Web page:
Unboxing Bogie, Part One

Happy (belated) New Year, everyone!

Has the dust settled for you all yet? My son and I have gotten back into our school routine, my husband is back at work, and our fake Christmas tree is back in the closet. I also realized when I got all the presents organized that I received five Humphrey Bogart movies this year. Yup. Five. I wanted them for my World War Two film collection and they were on my Amazon wish list, but once I had them my reaction turned into, “How did I end up with all these Bogart movies?” They call that wisher’s remorse, I believe.

Don’t get me wrong, I like Bogart fine. The Petrified Forest is fantastic. Dark Passage is terrific. African Queen is a classic. Casablanca…hello. ‘Nuff said. He’s just not who I gravitate to on a normal basis. He’s…Bogart.

Sigh.

Okeydokey. Since we’re here, let’s see what I’ve got. In chronological order, just because we can. 🙂

roaringtwenties
Source: Amazon

The Roaring Twenties (1939): Starring James Cagney, Bogart, Priscilla Lane, and Jeffrey Lynne, The Roaring Twenties was one of the final gangster films made during the 1930s and Cagney’s last until White Heat in 1949. Cagney and Bogie’s characters fought side by side in the First World War, then came back home to find no one would give them jobs.

Cagney played Eddie, a good guy who felt backed into a corner and allowed himself to be seduced into choosing a not-so-good path. Bogart was George and just plain evil. This is hinted at very early on in the film, when Bogart’s character takes delight in how high German soldiers fly when he shoots them. Jeffrey Lynne’s role as Lloyd the lawyer was very minor, and he was kind of the odd man out, but he had his own job to do.

Like many desperate people in the post-Great War period, Eddie and George turned to bootlegging, and we all know what that means–speakeasies, bathtub gin, cover stories, and raids, not to mention a high body count. The violence in Twenties isn’t gratuitous; although there’s quite a bit of it. The characters are so well drawn that the bang-bang aspect is mostly window dressing. In a lot of ways, Twenties is rather sad. Not only was I rooting for Eddie and George to get a clue and redeem themselves, but the film essentially serves as an eulogy to the gangster era. I’m sure there were plenty who weren’t sorry to see it go, but everyone knew it was time to move on. As one character put it, “You and me, we’re done.” In a way, Twenties is also an eulogy to peacetime, as the film was released roughly one month after the Second World War began.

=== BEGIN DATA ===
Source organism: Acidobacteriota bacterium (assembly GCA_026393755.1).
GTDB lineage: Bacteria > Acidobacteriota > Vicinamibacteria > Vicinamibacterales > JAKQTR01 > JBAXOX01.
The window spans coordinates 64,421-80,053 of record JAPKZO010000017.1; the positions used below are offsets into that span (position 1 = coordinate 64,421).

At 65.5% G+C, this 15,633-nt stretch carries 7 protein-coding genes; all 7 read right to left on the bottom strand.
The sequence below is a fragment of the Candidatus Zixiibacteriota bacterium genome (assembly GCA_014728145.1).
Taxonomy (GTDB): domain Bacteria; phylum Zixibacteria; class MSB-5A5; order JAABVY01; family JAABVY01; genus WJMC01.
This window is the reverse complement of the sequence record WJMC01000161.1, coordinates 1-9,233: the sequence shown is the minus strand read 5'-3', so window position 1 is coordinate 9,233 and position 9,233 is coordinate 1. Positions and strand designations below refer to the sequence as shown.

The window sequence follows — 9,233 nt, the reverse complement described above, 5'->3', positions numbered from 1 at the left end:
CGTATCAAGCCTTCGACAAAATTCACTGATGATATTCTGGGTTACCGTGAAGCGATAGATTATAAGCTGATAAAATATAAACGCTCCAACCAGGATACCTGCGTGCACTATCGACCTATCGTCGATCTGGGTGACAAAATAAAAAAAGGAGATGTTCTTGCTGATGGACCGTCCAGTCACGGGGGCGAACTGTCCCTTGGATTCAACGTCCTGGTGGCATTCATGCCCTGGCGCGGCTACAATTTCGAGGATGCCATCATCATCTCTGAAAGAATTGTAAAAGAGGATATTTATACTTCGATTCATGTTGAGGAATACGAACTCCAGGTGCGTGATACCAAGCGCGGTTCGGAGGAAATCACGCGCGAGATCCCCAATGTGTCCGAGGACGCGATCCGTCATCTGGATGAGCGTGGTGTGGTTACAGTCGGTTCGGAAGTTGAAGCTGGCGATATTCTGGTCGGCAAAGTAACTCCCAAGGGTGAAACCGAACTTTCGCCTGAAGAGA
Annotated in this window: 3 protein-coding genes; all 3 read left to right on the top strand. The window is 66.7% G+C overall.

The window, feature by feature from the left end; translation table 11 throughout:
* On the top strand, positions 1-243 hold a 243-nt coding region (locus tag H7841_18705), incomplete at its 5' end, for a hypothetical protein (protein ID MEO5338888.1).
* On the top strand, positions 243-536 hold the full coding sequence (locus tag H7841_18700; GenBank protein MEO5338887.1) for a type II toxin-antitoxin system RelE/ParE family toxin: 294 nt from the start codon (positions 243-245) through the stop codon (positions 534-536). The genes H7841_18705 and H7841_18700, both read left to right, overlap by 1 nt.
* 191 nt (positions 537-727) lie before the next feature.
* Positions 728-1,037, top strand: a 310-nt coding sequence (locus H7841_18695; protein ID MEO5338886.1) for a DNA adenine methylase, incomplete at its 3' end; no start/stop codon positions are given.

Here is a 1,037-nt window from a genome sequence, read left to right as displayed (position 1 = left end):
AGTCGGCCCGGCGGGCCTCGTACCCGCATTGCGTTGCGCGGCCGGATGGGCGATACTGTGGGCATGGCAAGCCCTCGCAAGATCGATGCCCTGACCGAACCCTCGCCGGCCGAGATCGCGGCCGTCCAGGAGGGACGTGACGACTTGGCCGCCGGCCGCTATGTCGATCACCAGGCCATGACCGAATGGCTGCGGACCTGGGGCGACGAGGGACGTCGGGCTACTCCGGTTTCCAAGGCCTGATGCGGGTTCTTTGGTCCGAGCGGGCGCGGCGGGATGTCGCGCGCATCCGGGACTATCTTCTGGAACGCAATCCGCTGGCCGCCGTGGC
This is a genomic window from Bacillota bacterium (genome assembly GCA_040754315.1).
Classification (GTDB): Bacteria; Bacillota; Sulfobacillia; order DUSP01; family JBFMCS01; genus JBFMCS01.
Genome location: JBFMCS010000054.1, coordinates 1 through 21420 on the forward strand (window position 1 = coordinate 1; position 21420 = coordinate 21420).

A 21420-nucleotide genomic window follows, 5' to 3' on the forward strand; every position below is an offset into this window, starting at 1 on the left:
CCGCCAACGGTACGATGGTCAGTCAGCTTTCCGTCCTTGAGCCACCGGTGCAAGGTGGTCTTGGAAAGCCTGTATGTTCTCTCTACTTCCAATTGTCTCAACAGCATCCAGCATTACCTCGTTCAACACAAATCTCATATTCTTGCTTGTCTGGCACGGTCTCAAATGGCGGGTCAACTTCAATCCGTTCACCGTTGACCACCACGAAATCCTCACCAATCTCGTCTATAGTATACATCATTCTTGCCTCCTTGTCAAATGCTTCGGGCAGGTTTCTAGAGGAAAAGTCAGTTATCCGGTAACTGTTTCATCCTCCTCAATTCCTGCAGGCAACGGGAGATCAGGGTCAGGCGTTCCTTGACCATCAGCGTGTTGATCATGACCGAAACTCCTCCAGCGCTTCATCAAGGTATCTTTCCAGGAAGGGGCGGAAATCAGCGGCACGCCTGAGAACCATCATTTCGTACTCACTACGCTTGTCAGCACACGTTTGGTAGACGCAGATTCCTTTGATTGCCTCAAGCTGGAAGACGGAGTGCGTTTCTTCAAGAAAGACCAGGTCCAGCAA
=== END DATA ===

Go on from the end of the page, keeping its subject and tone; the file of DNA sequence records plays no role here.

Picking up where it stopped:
This was Cagney’s movie, and Bogie’s screen time was minimal, but the latter made his presence felt. Although I’m a huge Cagney fan, I can’t decide who gave the better performance, as he and Bogart played off each other extremely well. The intensity in their scenes together is almost palpable. Definitely a must-see film, even for those who may not be into gangster movies. 

they_drive_by_night
Source: Wikimedia Commons

They Drive By Night (1940): This wasn’t Bogart’s movie either, as he was still in his second banana phase, which he reportedly found frustrating. He and George Raft played small-time truck driving brothers, Joe and Paul Fabrini, with Ann Sheridan and Ida Lupino rounding out the main cast. I had to chuckle when I saw that Bogart and Raft were paired together, because it’s rather hilarious how similar they were.

The Fabrini brothers struggled along, plagued by everything from keeping their truck to staying awake on the road to just having enough money to buy hauls in the first place. The women in their lives pleaded for stability and worried about their safety, but it’s not until Joe bought a big haul of lemons and they were able to fend off the repo man that their fortunes began to change.

As always though, the going wasn’t pretty, and there’s the rub. The Fabrinis, especially Joe, went from the problems of being out on the road to the problems of being the guys who send guys out on the road. All this was easy, though, compared to dealing with Lana, the boss’s wife, played superbly by Ida Lupino. Seriously, it’s to Lupino’s credit what  a slimy, scary diva Lana was. I won’t give any spoilers except for “THE DOORS MADE ME DO IT!” Cryptic? Yes. Creepy? Absolutely. That’s all I’m gonna say.

Honestly, this is kind of a weird movie. It goes from trucking to romance to murder to mental illness and back again. I think the problem was that there weren’t really any transitions–the whole thing was bing bing bing, and the audience doesn’t have time to acclimate. At least I didn’t. I really had to pay attention to keep up with all the different threads, and one viewing may not be enough to tie them all together. Ah, the beauty of owning the DVD.

That movie wore me out. I think my brain needs a break. Continued in Part Two…

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